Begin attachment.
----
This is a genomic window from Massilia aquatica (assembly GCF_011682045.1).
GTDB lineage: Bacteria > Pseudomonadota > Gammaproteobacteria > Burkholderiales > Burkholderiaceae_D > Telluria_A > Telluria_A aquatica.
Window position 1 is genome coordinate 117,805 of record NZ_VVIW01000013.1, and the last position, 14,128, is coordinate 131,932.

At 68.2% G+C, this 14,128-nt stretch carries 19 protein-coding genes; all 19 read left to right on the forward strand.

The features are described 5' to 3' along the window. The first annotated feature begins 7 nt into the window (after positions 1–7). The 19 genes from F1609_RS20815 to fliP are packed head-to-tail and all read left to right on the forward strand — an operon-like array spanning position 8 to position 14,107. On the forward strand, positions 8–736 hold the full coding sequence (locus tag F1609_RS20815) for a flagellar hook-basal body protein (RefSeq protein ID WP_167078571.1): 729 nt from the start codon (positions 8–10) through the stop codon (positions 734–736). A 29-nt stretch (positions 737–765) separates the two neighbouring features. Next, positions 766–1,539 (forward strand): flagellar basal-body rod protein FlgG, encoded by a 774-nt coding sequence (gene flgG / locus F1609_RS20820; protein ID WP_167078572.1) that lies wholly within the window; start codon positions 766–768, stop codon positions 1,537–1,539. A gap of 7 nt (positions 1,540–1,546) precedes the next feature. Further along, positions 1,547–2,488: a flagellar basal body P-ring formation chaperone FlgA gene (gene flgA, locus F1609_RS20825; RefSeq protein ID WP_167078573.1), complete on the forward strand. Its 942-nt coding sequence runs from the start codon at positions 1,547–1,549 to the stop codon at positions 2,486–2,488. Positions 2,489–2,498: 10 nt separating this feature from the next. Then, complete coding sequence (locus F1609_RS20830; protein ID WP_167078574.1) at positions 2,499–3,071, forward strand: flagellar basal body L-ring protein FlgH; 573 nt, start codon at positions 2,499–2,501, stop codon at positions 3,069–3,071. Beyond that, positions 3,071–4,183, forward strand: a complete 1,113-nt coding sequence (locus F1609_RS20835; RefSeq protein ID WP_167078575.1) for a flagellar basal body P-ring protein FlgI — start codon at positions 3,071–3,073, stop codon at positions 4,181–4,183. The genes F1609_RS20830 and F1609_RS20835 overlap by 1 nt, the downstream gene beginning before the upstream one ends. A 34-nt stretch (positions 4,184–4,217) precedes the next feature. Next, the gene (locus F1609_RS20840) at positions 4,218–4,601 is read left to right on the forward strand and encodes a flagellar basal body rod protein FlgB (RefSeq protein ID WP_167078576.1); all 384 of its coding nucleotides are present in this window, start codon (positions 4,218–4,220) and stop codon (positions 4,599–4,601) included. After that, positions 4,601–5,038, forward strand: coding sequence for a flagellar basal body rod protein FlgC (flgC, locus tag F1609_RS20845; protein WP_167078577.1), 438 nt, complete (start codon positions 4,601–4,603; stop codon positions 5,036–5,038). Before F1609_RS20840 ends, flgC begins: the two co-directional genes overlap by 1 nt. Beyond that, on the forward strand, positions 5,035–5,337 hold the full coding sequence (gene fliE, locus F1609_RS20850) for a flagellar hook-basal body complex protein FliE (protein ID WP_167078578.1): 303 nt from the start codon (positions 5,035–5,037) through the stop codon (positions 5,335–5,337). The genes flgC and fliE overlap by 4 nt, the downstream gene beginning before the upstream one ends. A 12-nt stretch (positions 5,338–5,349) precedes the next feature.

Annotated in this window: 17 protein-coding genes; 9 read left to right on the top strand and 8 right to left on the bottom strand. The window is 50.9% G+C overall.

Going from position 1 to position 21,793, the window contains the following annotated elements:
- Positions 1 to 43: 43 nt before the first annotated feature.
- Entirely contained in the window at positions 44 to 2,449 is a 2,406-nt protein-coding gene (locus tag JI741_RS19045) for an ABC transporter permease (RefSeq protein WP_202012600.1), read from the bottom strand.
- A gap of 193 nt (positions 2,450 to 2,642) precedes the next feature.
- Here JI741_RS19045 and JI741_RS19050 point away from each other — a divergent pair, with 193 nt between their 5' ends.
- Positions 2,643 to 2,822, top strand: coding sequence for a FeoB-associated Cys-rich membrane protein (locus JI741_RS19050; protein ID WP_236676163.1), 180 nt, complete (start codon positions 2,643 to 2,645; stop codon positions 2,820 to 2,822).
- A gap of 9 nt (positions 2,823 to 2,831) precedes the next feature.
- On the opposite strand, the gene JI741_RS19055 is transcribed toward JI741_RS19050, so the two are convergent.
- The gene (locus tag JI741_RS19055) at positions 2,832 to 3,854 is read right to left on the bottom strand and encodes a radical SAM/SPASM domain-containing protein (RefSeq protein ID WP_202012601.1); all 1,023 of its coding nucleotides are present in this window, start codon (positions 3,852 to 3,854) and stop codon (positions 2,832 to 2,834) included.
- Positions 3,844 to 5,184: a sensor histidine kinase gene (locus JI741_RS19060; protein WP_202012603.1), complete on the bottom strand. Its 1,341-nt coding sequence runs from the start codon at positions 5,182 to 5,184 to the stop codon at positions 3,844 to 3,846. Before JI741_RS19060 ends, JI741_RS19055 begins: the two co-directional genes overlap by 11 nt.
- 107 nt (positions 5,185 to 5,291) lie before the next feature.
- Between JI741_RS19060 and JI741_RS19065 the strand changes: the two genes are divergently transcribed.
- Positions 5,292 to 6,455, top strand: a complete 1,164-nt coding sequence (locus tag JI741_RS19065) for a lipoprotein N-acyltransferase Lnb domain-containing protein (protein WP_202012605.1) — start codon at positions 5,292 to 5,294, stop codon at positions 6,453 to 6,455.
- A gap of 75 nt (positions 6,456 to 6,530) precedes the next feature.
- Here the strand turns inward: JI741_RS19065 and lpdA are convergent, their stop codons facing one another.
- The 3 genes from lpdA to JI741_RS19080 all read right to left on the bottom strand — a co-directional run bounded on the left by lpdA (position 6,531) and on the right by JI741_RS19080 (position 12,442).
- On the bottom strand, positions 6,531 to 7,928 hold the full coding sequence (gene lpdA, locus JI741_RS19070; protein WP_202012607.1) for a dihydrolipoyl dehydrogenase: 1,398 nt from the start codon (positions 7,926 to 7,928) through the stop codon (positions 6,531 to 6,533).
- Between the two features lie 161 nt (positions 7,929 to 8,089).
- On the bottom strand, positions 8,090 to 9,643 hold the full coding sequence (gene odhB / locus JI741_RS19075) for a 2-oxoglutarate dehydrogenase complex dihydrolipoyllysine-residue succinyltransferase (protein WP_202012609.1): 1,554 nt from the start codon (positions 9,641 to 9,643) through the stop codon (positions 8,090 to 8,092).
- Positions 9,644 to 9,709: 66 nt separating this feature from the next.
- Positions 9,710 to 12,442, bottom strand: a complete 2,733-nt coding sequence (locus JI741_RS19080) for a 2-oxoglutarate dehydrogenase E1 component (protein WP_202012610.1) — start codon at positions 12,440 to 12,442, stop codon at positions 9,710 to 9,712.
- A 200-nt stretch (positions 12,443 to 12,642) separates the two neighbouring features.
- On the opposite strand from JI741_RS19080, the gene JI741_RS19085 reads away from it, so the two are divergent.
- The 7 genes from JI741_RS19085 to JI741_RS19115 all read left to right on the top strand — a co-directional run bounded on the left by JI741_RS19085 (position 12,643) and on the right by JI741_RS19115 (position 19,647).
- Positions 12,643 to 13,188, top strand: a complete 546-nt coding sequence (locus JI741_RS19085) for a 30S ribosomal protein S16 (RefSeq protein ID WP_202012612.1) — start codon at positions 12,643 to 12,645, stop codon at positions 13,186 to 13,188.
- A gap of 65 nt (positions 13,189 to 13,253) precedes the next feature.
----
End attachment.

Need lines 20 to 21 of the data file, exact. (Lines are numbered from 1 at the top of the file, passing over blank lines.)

- A gap of 75 nt (positions 6,456 to 6,530) precedes the next feature.
- Here the strand turns inward: JI741_RS19065 and lpdA are convergent, their stop codons facing one another.